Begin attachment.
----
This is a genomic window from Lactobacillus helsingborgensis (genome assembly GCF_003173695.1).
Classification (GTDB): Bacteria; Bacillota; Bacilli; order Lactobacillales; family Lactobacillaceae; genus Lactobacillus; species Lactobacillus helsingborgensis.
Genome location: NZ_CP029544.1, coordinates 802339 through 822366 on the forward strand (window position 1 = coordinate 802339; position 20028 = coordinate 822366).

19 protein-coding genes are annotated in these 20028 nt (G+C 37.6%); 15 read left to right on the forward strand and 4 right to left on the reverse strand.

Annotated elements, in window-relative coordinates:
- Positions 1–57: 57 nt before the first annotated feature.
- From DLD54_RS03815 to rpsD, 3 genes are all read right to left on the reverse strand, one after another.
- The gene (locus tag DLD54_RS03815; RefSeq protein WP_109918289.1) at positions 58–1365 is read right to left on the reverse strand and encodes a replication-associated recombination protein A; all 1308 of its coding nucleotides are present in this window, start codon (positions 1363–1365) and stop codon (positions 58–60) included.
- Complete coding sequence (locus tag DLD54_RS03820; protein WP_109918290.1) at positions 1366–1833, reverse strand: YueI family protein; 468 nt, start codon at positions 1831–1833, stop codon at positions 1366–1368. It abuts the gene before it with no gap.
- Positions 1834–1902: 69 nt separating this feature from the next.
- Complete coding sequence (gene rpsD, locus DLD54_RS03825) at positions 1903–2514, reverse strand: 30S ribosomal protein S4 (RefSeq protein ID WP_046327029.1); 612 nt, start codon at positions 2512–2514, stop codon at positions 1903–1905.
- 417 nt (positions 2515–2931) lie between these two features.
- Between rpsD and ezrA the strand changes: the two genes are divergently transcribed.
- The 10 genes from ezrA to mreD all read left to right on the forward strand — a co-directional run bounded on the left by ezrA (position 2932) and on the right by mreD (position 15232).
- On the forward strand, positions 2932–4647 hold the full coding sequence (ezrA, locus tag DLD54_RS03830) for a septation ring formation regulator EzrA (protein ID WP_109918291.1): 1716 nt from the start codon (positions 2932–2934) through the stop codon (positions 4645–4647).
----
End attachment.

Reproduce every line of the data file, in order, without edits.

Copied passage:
This is a genomic window from Lactobacillus helsingborgensis (genome assembly GCF_003173695.1).
Classification (GTDB): Bacteria; Bacillota; Bacilli; order Lactobacillales; family Lactobacillaceae; genus Lactobacillus; species Lactobacillus helsingborgensis.
Genome location: NZ_CP029544.1, coordinates 802339 through 822366 on the forward strand (window position 1 = coordinate 802339; position 20028 = coordinate 822366).

19 protein-coding genes are annotated in these 20028 nt (G+C 37.6%); 15 read left to right on the forward strand and 4 right to left on the reverse strand.

Annotated elements, in window-relative coordinates:
- Positions 1–57: 57 nt before the first annotated feature.
- From DLD54_RS03815 to rpsD, 3 genes are all read right to left on the reverse strand, one after another.
- The gene (locus tag DLD54_RS03815; RefSeq protein WP_109918289.1) at positions 58–1365 is read right to left on the reverse strand and encodes a replication-associated recombination protein A; all 1308 of its coding nucleotides are present in this window, start codon (positions 1363–1365) and stop codon (positions 58–60) included.
- Complete coding sequence (locus tag DLD54_RS03820; protein WP_109918290.1) at positions 1366–1833, reverse strand: YueI family protein; 468 nt, start codon at positions 1831–1833, stop codon at positions 1366–1368. It abuts the gene before it with no gap.
- Positions 1834–1902: 69 nt separating this feature from the next.
- Complete coding sequence (gene rpsD, locus DLD54_RS03825) at positions 1903–2514, reverse strand: 30S ribosomal protein S4 (RefSeq protein ID WP_046327029.1); 612 nt, start codon at positions 2512–2514, stop codon at positions 1903–1905.
- 417 nt (positions 2515–2931) lie between these two features.
- Between rpsD and ezrA the strand changes: the two genes are divergently transcribed.
- The 10 genes from ezrA to mreD all read left to right on the forward strand — a co-directional run bounded on the left by ezrA (position 2932) and on the right by mreD (position 15232).
- On the forward strand, positions 2932–4647 hold the full coding sequence (ezrA, locus tag DLD54_RS03830) for a septation ring formation regulator EzrA (protein ID WP_109918291.1): 1716 nt from the start codon (positions 2932–2934) through the stop codon (positions 4645–4647).